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Emergency Custody Decisions: Part One

Friday, February 2, 2001 at 8:41 AM

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Cuyahoga County has custody of some 6,000 children, who -- for a variety of reasons -- would not be safe at home, and every day social workers with the Department of Children and Family Services are asked to investigate dozens more troubled families, and make critical custody decisions. Sometimes the decision-making process breaks down. Last spring, a child whose family was under investigation by DCFS, died, the victim of child abuse. While the court system has already tried and convicted the girl's mother for the crime, the decisions made in the course of the case continue to haunt the agency. 90.3's April Baer has the first of two reports on how the county handles emergency custody.

April Baer- It’s been nine months since the case of a lively, active 4-year-old named Sidney Sawyer first came to the attention of the Department of Children and Family Services, and eight months since she was beaten to death in her mother’s Hough apartment. Still, Sidney’s case is far from over. The county supervisor responsible for the case, 9-year agency veteran Tallis George Munro, was fired in July. Agency director Bill Denihan.

Bill Denihan- We believe that Mister Munro did not follow the tools he had in front of him and made a conscious decision not to follow the tools.

AB- The tools Denihan is talking about are series of investigative procedures county staff use to decide when if children should be taken under emergency custody. The decision is made dozens of times daily by county workers, like Denise Dembowski.

Denise Dembowski- You get the real deal though, walking all the way out here.

AB- Even on icy, snowy days like today, Dembowski is trudging four blocks to her parking space, heading out on her rounds. She’s young, like most case workers. She came to the agency justa fter graduating from college. When a complaint about child abuse or neglect is called in, it’s workers like her who find out what’s going on, and make initial assessments. She’s matter of fact about the tense family situations and tough neighborhoods she moves through.

DD- I never take anything except like the bare essentials, what I need.

AB- The average social worker has about seven to eight months experience. That’s part of the reason the agency requires its caseworkers and their supervisors to use a risk assessment tool. It’s a kind of test that helps staff quickly assess what’s going on. Jim McCafferty is the agency’s deputy director.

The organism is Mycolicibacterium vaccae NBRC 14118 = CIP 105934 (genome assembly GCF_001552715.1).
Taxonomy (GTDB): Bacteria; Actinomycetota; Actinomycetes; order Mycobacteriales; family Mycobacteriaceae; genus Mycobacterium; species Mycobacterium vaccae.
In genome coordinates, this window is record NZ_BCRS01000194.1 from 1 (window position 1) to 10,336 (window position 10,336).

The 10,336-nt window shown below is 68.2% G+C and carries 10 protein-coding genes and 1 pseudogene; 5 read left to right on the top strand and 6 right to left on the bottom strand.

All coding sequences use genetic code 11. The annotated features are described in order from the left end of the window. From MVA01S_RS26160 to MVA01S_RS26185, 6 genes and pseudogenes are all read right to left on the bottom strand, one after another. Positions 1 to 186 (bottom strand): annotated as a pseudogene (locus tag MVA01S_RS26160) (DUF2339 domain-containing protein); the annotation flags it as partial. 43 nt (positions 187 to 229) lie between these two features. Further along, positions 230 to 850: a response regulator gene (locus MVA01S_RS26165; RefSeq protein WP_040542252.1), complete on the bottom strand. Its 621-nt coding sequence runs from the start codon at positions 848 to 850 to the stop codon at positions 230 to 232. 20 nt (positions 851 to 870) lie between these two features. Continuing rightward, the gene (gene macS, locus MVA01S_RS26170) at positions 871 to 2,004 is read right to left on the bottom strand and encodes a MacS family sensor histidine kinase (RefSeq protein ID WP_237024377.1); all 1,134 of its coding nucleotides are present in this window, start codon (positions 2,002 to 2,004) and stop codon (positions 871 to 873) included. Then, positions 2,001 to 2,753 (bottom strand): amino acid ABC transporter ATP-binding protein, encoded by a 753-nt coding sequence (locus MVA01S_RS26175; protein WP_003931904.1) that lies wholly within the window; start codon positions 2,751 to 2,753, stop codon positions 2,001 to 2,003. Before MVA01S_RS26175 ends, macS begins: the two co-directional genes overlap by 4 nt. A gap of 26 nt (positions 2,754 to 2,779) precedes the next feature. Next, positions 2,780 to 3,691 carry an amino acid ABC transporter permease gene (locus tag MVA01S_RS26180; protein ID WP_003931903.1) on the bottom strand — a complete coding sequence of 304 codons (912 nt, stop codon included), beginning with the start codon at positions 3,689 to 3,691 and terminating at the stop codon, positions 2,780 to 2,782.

Jim McCafferty- A lot of them, friends of mine, say, “Hell, if I didn’t have your risk assessment and I saw a child with bruises that have been beaten, I’m gonna take custody of the child”. Well yeah, but when you get out there and the parent starts to tell you their version of the story and this is what happened, and it was an accident, and I don’t know how it occurred. I was in the other room and I went in and there was a mark. I left my child with a babysitter, and the child came back this way.

AB- McCafferty says the risk assessment system the county uses gives workers questions to ask to get 18,000 complaints per year moving quickly and efficiently. The structured-decision-making tool, or SDM, as it’s called, has its roots in actuarial science. It’s not unlike the questionnaires used by insurance agents trying to assess financial risk. Driving out on her cases, Denise Dembowski says the SDM’s questions about family behaviors, history, drug or alcohol problems, domestic abuse, are fairly straightforward and easy to follow.

DD- I mean, I go out on cases—I don’t actually pull the safety assessment out. I kind of know what questions to ask for, you look at the home, make sure that it’s safe, so this household we’ll see how it looks make sure the four year old isn’t going to be getting hurt.

AB- After the initial home visit, a safety assessment form is completed and a score tallied. If the score indicates the child is not safe, the worker immediately takes action (and) gets emergency custody. If the score indicates no red flags, or if some means can be found to keep the child safe, like temporary placement with a grandparent, SDM guides the worker to avoid splitting the family.

Former County supervisor Tallis George Munro, lost his job last year over the Sidney Sawyer case. He says it was because the SDM score he and his subordinate calculated for Sidney Sawyer did not indicate the child was in immediate danger. Twenty nine days later, the child was pronounced dead, killed by blows to the abdomen that ruptured her small intestine. Munro says, in the case of Sidney Sawyer, SDM failed him.

Tallis George Munro- There are perhaps ten to fifteen percent of referrals that come into the agency, where this tool will not be able to assess risk to children.

AB- Munro wants his job back, and he says he doesn’t deserve further liability for Sidney’s death. More on his side of the story in part 2.

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